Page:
Tap #gypsy, #gypsylife, #gypsysoul, #gypsystyle and #gypsygirl into your Instagram to see what the gypsy lifestyle is about. It’s about skinny white girls on exotic beaches wearing bikinis with a little bit of frilly lace west and unspecififed appropriative silver jewelry going on. It’s about Sienna Miller’s limbs spread on a colourful patch blanket on the grass of an English meadow, in the pages of Vogue. It’s about tattoos, travel, wanderlust, flowery dresses, bare skin paired with a tan and a head of blonde hair saturated with sea salt spray, strange facial jewelry, longing glances into the distance, fake deep stares into the camera, windcatchers hanging off the boutique bungalow ceiling, new age bullshit of various kinds and a variety of clothing, accessories and décor items appropriated from Native Americans. It’s also about some of the most cringe-worthy quotes I have ever seen. The Gypsy is a close cousin of the #boho, the #hippy, the #lifestyleblogger and anyone living the #unicornlife. It’s the Instagram age of the Gypsy, and unlike the unicorn, she is a completely Western invention.
The exotic Gypsy of the white imagination is invariably a woman. For the white male imagination, the Gypsy Woman has served the role of Whore to compliment their Madonna at home. There for the taking because she is a product of his own imagination, the Gypsy Woman is exceedingly sexual, promiscuous and most importantly, untameable. The Gypsy woman can never really be his, so he cannot stop wanting her. The #gypsygirl is a monetised exotic male sexual fantasy that a lot of women are willing to model for.
The Gypsy Woman of the European popular imagination was always about the white gaze and about making judgments based on appearances. It is only natural that it is used to sell visually pleasing things. The promise of freedom sells clothes, accessories and decor. Ironically, the white man needs an escape from his money-driven existence, so he dreams up the Gypsy.
Since the white male first declared ownership of land, he has been tied to it. Ever since he’s been tied to land, he’s longed for freedom. While enslaving others, he has found himself enslaved by the system he created for himself. But out of greed, he cannot let go. Because he is paying for ownership with not only money but with the loss of his freedom; he needs to justify it to himself. He needs to believe that life meaning is achieved through gathering quantifiable assets. Anything that threatens this belief system upsets him greatly, because his sense of purpose depends on it. He has traded his soul for money and if he loses his grasp on ownership in every sense of the word, he will have done so for nothing. To stay whole, he must protect his worldview by all means.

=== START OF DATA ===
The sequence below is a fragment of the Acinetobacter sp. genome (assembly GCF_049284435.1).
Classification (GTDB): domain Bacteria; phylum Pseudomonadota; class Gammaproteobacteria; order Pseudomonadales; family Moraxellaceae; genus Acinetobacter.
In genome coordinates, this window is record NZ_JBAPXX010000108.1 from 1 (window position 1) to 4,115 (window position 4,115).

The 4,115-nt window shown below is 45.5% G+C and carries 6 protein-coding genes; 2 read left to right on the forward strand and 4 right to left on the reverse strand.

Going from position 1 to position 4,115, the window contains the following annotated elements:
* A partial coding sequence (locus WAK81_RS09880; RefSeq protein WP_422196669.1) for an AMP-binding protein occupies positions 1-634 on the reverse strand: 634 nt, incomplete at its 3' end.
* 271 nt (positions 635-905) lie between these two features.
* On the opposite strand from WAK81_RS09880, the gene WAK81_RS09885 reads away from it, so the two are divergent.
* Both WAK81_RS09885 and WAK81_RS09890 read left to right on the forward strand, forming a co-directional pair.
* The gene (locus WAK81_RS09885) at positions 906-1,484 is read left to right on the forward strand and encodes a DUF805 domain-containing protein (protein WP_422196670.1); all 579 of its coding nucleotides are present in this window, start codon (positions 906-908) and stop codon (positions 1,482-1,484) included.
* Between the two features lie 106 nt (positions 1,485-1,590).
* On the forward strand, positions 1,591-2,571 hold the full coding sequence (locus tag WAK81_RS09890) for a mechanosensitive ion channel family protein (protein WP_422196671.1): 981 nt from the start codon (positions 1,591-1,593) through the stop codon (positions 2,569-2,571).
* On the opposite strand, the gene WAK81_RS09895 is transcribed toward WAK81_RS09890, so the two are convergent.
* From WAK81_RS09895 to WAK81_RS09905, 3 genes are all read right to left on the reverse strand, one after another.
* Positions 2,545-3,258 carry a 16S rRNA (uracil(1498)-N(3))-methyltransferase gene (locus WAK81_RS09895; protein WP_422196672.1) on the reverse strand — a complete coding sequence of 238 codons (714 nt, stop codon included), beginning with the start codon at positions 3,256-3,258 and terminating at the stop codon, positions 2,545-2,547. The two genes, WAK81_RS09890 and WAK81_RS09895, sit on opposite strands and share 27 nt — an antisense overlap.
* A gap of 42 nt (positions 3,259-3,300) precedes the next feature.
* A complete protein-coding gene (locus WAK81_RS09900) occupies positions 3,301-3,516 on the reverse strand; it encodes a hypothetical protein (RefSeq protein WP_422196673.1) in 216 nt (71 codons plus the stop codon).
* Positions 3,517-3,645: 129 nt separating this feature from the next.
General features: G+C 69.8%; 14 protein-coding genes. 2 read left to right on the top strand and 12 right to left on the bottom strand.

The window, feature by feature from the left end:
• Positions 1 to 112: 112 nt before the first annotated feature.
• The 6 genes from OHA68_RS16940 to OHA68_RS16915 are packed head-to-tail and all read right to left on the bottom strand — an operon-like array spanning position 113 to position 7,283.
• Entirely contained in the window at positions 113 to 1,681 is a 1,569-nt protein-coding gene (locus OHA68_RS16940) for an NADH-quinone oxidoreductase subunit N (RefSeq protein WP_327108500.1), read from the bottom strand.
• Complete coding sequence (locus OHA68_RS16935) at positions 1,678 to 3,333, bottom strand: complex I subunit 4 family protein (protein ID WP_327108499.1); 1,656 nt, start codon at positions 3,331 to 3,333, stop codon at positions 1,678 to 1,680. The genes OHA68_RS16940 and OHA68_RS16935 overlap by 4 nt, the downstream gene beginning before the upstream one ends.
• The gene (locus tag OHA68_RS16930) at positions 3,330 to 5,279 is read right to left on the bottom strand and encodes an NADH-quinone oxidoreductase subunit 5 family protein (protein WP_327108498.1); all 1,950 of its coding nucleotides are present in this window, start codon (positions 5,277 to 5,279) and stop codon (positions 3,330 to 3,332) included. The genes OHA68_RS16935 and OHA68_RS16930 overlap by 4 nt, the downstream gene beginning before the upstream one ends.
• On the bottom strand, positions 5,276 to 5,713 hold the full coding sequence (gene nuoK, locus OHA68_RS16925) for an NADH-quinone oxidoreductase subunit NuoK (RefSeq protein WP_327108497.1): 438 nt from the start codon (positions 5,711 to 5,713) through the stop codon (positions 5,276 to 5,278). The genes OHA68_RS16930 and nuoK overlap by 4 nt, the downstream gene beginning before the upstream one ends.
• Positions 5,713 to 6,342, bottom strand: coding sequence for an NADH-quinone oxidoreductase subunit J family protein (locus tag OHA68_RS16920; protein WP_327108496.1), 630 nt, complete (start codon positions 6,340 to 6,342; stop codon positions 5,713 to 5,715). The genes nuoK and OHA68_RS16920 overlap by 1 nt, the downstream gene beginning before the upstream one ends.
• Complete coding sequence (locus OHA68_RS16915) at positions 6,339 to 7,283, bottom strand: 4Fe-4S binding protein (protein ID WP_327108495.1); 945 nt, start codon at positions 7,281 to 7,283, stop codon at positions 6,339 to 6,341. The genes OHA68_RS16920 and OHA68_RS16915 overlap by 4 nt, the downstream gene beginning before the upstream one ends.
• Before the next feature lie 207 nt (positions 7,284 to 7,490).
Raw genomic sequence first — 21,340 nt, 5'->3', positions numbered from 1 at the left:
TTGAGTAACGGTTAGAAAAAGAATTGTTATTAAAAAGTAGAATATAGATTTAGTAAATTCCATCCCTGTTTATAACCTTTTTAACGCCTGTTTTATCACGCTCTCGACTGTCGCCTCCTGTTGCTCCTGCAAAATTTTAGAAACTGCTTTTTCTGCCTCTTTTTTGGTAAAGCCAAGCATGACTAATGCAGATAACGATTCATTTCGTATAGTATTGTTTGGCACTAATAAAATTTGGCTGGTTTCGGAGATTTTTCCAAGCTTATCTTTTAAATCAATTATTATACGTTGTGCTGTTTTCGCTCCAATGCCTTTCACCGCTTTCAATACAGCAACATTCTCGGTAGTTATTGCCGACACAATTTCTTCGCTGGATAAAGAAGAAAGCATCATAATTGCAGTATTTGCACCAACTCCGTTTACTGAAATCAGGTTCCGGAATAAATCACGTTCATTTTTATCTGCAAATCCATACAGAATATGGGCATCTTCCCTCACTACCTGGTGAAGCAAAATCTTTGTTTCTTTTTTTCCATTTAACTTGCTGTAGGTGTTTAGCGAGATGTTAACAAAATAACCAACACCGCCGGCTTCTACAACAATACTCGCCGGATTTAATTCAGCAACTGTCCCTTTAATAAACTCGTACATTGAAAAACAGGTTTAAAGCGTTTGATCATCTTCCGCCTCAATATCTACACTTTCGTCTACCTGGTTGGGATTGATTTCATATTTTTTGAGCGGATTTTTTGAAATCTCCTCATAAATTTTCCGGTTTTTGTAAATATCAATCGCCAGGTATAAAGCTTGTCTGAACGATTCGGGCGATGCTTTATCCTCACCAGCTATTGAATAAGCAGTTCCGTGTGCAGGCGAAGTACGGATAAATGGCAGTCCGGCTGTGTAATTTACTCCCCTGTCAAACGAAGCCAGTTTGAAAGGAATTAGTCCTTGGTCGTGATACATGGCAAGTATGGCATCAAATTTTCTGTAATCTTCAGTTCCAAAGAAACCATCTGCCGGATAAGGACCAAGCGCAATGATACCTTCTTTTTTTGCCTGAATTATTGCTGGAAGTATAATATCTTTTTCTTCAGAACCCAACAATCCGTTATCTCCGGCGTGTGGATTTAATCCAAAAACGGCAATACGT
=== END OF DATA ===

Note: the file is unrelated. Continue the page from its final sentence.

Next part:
Hating and romanticising Romani stem from the same place. When Romani first arrived in Europe, their mere existence threatened the white man’s belief system. Romani were not playing by the rules he calls civilization, or what I call white supremacy. The resulting effect? – extreme hatred that shows no signs of receeding half a millennium later. But also: a group representing the romantic dream of the freedom of the white man enslaved by ownership. Like the hatred, the dream still lingers on.
With neoliberalist values crushing our souls and the Earth, the West needs a dream of freedom more than ever. The Gypsy Woman lives on in the Esmeraldas of Victor Hugo, Disney and Mattel, the Carmens of Prosper Merimée and George Bizet, Jean of the Netflix series Gypsy, and the millenial gypsies of Instagram. Created for the needs of patriarchy, acted out by white women, the Gypsy is a fantastical creature with no connection to actual Romani culture, a white fairytale.
By Carmen Baltzar (http://www.gal-dem.com/gypsy-ethnic-slur-not-lifestyle-choice/)